A federal court on Friday ordered that N1.2 billion allegedly paid a firm ‘fraudulently’ by the Nigeria Governors Forum be forfeited to the federal government.
The court gave the ruling based on an application by the anti-graft agency EFCC.
In granting the EFCC prayers, Justice Oguntoyinbo of the Federal High Court in Lagos ordered anyone interested in the money to appear before the court within 14 days to show cause why the money should not be permanently forfeited to the federal government.
It can be recalled that the EFCC has been investigating the alleged fraud by the NGF, a body of the governors of Nigeria’s 36 states.
That investigation by the EFCC is believed to be one of the reasons several governors, and senators loyal to them, are opposed to Ibrahim Magu as substantive EFCC chairman.
Investigations by the EFCC show that the N1.2 billion is part of the Paris Club refund given to states by the federal government.
President Muhammadu Buhari has repeatedly stated his displeasure with how many states refused to pay workers’ salaries despite receiving the refund and other bailout funds.
Although the NGF has denied any wrongdoing, the EFCC said the N1.2 billion was part of N3.5 billion paid to a firm, Melrose General Services Company Limited, that did no service to the NGF and which then commenced a distribution spree of the money.
The account of the firm “was in red” before it received that largesse from the NGF, the EFCC stated in a statement by its spokesperson, Wilson Uwujaren.
Read the full statement below.
Justice O. Oguntoyinbo of the Federal High Court sitting in Ikoyi, Lagos, on Friday ordered an interim forfeiture of N1.2 billion (N1, 222, 384, 857.84) recovered by the Economic and Financial Crimes Commission, EFCC, from the account of Melrose General Services Company Limited.
Justice Oguntoyinbo also ordered the temporary forfeiture of the sum of N220 million recovered from two other companies, namely Wasp Networks Limited and Thebe Wellness Services.
The order came following a motion ex – parte filed by E. E. Iheanacho, a prosecutor with the EFCC, pursuant to Section 44 (2) of the Constitution of the Federal Republic of Nigeria, 1999 as amended and Section 17 of the Advance Fee Fraud and Other Fraud Related Offences Act No. 14, 2006.
In granting the EFCC prayers, Justice Oguntoyinbo ordered anyone interested in the money to appear before the court within 14 days to show cause why the money should not be permanently forfeited to the federal government.
The judge also directed the commission to publish in any national newspaper for anyone who is interested in the money to appear before the court to show cause why the order for the final forfeiture should not be granted.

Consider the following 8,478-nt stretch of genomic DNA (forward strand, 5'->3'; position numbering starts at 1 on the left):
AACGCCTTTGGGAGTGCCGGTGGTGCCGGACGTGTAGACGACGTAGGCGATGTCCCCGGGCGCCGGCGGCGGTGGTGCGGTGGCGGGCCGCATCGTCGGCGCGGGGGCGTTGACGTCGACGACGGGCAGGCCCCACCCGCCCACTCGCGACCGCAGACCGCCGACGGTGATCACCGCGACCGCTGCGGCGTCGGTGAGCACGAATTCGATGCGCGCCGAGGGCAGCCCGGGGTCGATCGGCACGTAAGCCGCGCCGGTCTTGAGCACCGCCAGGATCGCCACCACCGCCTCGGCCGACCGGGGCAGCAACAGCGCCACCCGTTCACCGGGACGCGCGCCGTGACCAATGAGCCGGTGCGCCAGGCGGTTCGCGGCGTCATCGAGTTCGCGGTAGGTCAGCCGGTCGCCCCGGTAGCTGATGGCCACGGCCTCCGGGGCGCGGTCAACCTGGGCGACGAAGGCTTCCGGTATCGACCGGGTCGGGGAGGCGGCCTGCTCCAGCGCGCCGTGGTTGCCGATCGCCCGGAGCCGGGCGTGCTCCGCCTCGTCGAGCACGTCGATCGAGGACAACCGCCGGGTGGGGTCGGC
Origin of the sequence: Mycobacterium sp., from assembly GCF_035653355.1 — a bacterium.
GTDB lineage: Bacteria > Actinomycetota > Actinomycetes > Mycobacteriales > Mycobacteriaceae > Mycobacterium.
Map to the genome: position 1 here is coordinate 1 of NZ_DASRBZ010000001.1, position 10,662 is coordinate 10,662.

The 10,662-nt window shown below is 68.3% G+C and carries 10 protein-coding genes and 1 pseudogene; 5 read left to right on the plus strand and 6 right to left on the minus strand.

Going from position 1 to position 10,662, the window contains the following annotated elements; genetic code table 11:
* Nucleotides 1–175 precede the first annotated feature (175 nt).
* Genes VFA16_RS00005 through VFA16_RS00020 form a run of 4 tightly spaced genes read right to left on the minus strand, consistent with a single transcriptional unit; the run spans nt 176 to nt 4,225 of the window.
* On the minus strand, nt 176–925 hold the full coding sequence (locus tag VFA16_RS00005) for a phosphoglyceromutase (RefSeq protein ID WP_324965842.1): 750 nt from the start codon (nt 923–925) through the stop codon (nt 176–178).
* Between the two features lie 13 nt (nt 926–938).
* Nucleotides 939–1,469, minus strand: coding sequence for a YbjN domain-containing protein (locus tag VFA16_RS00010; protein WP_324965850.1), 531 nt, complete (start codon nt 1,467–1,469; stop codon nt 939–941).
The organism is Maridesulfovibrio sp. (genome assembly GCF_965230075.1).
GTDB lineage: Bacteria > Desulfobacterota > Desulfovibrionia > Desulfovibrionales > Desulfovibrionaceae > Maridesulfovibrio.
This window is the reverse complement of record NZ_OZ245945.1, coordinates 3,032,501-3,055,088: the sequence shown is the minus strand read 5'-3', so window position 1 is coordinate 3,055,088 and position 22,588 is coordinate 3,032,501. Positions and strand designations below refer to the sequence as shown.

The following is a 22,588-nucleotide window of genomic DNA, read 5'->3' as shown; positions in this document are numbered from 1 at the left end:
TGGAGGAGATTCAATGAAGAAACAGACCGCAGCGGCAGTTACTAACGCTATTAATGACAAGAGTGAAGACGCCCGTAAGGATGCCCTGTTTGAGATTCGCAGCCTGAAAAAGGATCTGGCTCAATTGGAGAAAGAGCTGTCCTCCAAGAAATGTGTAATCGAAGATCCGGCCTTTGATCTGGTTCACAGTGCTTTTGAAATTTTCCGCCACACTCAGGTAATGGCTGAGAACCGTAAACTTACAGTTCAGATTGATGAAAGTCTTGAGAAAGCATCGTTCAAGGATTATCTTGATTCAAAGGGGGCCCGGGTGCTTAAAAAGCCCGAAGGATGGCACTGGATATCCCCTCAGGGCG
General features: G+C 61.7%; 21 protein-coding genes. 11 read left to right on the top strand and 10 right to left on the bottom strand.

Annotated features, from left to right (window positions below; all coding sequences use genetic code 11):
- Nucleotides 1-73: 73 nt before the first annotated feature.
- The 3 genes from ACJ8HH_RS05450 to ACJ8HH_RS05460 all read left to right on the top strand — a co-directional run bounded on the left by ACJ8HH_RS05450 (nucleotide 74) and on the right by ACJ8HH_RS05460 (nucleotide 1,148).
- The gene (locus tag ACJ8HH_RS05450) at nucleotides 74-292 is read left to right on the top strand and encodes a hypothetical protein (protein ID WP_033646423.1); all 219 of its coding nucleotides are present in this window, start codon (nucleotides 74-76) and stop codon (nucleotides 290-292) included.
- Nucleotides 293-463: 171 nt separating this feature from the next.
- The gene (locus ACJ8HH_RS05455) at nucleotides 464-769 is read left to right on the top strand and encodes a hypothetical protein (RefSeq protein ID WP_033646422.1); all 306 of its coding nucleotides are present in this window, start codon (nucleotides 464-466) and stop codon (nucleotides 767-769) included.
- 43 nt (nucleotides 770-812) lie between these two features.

On May 26, 2016, the 36 states’ governors, through the Nigeria Governor Forum, NGF, had engaged the services of a consortium of consultants made up of GSCL Consulting and Bizplus Consulting Services Limited (“Messrs GSCL Biz Plus Consortium”) for the purpose of verification, reconciliation and recovery of over – deductions on Paris and London Club Loans on the accounts of states and local governments between 1995 and 2002.
The company had carried out the said assignment and declared a total sum of $6.4 billion (US$ 6, 483, 282, 424. 61) as due for refund to the states.
Following this, the federal government had approved an initial payment of the sum of $1, 730, 930.53 for the benefit of the various states.
The Minister of Finance, Kemi Adeosun, had through the Central Bank of Nigeria, CBN, paid the sums of $86 million ($86,546, 526.65) and N19 billion (N19, 439, 225, 871.11) representing 5 per cent of the approved initial Paris and London Club refunds.
On December 14, 2016, the NGF had paid the sum of N4.4 billion (N4, 389, 207,099.05) to the Consortium of GSCL BizPlus as part of the agreed consultancy fee.
Melrose General Services Limited, who was the first respondent, was never engaged by the NGF to carry out any consultancy services in relation to the said Paris and London Club refund.
However, in order to obtain public funds, the first respondent had allegedly re-copied and misrepresented the work of GSCL BizPlus Consortium to the Nigeria Governors Forum (NGF) for payment.
As a result, the first respondent was allegedly paid the sum of N3.5 billion by the NGF on December 14, 2016, even when it did not execute any consultancy job for the Forum.
The first respondent’s Access Bank Plc account No. 0005892453 was said to be in red at the time the sum of N3.5 billion was paid into it.
Between December 15, 2016 and January 20, 2017, the first respondent allegedly moved out about N2.3 billion (N2, 277,615,142) in a bid to launder the money, leaving a balance of N1, 222, 384, 857.84 before the intervention of the EFCC.
Investigation revealed that hundreds of millions of Naira from the Paris and London Club refund were withdrawn in cash, while the company wired some amounts of money outside the shores of the country and paid some amounts to third parties in Nigeria.
The Commission, however, recovered the sum of N200 million, which Melrose General Services Limited transferred to Wasp Networks Limited, the second respondent, on January 11, 2017 purportedly for investment in the company.
The EFCC also recovered another sum of N20, 000,000.00 transferred to Thebe Wellness Services, the third respondent, on December 19, 2017 also purportedly for investment.
However, both Wasp Network and Thebe were said to have voluntarily returned the money transferred to them by the first respondent. YOU MIGHT ENJOY READING